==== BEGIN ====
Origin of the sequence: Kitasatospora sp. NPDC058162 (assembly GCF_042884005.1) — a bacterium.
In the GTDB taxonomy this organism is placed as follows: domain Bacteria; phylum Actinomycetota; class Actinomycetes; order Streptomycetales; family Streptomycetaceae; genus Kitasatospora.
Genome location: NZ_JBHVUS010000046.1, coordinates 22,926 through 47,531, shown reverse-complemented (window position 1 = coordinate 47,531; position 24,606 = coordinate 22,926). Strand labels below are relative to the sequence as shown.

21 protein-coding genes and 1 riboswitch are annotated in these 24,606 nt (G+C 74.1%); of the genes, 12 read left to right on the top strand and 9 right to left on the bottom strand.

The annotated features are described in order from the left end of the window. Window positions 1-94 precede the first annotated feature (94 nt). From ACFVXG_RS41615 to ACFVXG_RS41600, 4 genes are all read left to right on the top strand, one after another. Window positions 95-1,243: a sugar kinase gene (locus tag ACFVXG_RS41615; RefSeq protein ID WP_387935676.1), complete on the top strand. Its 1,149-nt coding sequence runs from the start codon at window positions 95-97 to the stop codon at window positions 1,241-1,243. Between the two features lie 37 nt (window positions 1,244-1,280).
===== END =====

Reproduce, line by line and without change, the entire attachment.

Origin of the sequence: Kitasatospora sp. NPDC058162 (assembly GCF_042884005.1) — a bacterium.
In the GTDB taxonomy this organism is placed as follows: domain Bacteria; phylum Actinomycetota; class Actinomycetes; order Streptomycetales; family Streptomycetaceae; genus Kitasatospora.
Genome location: NZ_JBHVUS010000046.1, coordinates 22,926 through 47,531, shown reverse-complemented (window position 1 = coordinate 47,531; position 24,606 = coordinate 22,926). Strand labels below are relative to the sequence as shown.

21 protein-coding genes and 1 riboswitch are annotated in these 24,606 nt (G+C 74.1%); of the genes, 12 read left to right on the top strand and 9 right to left on the bottom strand.

The annotated features are described in order from the left end of the window. Window positions 1-94 precede the first annotated feature (94 nt). From ACFVXG_RS41615 to ACFVXG_RS41600, 4 genes are all read left to right on the top strand, one after another. Window positions 95-1,243: a sugar kinase gene (locus tag ACFVXG_RS41615; RefSeq protein ID WP_387935676.1), complete on the top strand. Its 1,149-nt coding sequence runs from the start codon at window positions 95-97 to the stop codon at window positions 1,241-1,243. Between the two features lie 37 nt (window positions 1,244-1,280).